Performance Perspectives Blog

Rates of Return: if you can’t explain it, change it!

by | Apr 4, 2016

blog 04.04.2016

We’ve been asked by a client to construct a single day, fairly intensive class on rates of return. Much of the material for the class comes from our Fundamentals of Investment Performance class, which we’ve been teaching for nearly 18 years. As you’d expect, plenty of new material has been added. We will add this course to our training program, as we expect others will find a focused rates of return class of value.

We know that there are times when time-weighted rates of return don’t seem to make sense. As a result, some folks actually believe that a characteristic of time-weighted returns is that they’re not supposed to make sense! The reality is, as long as the data is right and the calculations performed correctly, there will always be an explanation. There are times, too, when money-weighted rates of return don’t “make sense,” either. Likewise, there should be an explanation.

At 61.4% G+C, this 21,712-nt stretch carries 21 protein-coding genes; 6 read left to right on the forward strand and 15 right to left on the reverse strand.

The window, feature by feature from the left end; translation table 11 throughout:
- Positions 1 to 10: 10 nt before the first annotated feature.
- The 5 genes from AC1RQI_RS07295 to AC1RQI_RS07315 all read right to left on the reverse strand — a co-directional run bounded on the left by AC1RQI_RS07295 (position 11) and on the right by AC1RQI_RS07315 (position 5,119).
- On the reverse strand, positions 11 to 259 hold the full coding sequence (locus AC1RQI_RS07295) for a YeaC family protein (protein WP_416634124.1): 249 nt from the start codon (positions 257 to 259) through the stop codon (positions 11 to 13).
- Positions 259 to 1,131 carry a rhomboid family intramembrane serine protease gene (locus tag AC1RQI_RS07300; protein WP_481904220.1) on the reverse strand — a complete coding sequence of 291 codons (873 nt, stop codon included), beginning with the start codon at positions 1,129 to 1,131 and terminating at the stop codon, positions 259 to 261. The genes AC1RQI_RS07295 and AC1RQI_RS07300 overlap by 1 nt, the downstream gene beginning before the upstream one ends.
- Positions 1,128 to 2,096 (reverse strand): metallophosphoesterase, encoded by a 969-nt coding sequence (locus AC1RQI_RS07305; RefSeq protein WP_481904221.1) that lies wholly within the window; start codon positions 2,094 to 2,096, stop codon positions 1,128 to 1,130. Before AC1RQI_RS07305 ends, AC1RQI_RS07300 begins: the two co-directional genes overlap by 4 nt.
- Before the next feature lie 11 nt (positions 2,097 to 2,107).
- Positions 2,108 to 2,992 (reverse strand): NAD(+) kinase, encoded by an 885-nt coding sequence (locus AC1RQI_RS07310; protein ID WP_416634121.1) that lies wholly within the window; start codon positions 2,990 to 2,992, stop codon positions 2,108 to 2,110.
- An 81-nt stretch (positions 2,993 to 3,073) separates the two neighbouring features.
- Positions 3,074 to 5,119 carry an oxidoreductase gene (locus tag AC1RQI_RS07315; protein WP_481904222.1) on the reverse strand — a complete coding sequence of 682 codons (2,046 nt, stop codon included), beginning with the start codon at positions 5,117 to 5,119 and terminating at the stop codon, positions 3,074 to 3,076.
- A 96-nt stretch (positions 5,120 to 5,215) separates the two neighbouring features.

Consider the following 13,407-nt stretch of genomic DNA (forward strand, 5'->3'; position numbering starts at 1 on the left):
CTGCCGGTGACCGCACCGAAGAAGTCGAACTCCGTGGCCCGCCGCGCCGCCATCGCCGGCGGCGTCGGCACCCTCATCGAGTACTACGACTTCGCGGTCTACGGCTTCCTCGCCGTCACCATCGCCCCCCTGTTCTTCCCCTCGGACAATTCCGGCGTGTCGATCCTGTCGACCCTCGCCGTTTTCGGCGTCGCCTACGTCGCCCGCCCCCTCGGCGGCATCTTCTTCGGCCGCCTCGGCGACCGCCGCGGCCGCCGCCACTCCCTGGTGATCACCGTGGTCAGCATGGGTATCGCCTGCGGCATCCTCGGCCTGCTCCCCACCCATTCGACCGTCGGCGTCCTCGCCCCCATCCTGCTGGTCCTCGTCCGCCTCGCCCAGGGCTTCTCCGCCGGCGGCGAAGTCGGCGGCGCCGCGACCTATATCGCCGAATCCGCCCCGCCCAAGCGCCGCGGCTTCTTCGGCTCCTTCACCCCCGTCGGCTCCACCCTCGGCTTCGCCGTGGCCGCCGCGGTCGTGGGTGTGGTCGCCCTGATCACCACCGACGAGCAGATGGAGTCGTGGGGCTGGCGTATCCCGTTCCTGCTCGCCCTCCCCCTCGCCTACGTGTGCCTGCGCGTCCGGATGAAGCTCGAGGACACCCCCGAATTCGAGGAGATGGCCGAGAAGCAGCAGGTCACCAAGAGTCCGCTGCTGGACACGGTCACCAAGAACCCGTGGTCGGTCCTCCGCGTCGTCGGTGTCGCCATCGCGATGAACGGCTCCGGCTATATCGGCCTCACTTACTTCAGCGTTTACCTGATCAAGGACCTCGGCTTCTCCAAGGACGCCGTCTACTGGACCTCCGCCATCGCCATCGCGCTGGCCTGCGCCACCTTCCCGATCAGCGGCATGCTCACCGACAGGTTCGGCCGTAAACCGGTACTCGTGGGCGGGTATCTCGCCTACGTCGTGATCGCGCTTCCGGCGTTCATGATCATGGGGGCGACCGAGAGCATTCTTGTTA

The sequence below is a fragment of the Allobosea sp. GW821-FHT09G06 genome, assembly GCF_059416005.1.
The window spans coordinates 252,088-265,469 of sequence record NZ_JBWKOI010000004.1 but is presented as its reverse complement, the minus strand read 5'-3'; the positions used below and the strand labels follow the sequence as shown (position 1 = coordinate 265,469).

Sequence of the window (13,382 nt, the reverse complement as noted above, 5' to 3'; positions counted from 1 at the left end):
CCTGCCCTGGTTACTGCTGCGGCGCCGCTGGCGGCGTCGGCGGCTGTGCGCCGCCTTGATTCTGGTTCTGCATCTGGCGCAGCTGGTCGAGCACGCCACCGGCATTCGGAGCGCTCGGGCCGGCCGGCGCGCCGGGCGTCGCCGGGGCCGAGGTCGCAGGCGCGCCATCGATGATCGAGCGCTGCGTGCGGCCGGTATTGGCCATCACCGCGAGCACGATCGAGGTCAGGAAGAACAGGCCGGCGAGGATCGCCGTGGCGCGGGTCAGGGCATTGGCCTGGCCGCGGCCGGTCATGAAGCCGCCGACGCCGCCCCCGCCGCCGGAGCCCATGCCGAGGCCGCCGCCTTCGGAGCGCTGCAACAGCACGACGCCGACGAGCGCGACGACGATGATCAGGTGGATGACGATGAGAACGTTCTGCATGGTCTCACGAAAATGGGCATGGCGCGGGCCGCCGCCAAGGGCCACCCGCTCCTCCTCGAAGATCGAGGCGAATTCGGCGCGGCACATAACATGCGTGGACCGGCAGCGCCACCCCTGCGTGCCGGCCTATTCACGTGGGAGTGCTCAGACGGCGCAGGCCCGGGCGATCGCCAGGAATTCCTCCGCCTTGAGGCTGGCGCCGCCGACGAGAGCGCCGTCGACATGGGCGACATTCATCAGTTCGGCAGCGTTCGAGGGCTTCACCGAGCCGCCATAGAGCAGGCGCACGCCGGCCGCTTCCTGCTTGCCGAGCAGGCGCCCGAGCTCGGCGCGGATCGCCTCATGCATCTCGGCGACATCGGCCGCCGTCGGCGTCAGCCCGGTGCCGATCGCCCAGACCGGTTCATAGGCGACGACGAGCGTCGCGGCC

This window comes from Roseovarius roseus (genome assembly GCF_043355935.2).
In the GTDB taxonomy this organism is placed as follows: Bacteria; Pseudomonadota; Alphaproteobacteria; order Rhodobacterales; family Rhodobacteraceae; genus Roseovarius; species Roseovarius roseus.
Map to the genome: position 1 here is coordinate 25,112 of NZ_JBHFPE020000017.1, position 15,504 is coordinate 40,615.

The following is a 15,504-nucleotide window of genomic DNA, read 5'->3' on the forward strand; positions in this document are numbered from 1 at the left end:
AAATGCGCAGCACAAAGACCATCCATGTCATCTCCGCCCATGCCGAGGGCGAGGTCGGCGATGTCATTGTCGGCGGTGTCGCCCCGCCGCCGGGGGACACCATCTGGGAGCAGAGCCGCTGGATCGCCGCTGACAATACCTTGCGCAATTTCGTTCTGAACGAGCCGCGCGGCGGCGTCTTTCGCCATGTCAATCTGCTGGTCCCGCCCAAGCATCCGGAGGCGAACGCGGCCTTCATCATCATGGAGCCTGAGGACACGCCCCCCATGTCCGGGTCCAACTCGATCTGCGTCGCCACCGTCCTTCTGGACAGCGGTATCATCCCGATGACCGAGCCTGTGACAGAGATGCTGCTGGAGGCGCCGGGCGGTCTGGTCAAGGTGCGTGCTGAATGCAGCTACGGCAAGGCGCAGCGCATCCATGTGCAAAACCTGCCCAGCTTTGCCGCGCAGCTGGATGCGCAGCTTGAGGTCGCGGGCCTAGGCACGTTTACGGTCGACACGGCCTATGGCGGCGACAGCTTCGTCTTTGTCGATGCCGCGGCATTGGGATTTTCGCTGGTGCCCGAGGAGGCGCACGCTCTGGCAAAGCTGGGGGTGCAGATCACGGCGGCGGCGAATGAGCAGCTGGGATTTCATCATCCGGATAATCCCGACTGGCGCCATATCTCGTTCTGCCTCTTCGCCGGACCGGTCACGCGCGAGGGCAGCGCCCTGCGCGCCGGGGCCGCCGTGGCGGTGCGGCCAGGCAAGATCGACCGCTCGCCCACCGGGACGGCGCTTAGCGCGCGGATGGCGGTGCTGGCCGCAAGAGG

This new rates of return class includes examples of time-weighted rates of return that, at first glance, don’t make sense; some of these examples our taken from our Fundamentals class. I’ve added a section that addresses the challenge of rates of return that are difficult to interpret.  I created this slide to demonstrate choices we have, when confronting such returns:

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As noted here, when returns don’t seem to make sense, the first thing to do is ensure that your data and processing are correct. If they are, then there should be a way to interpret the result. If you can’t figure it out, I show an option of finding a return that does make sense (i.e., to replace the return that “doesn’t make sense” with one that does).

As you might expect, the third point is not one I’m serious about, and I immediately follow up this slide with the following:

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I wouldn’t have suggested the third option except that I’ve found systems that actually do just this: if the number doesn’t make sense, they will provide a mechanism to override it with one that does. I think this is amazingly wrong.

I’ll have a bit more to say on this in our March (intentionally delayed but soon to be published) newsletters.

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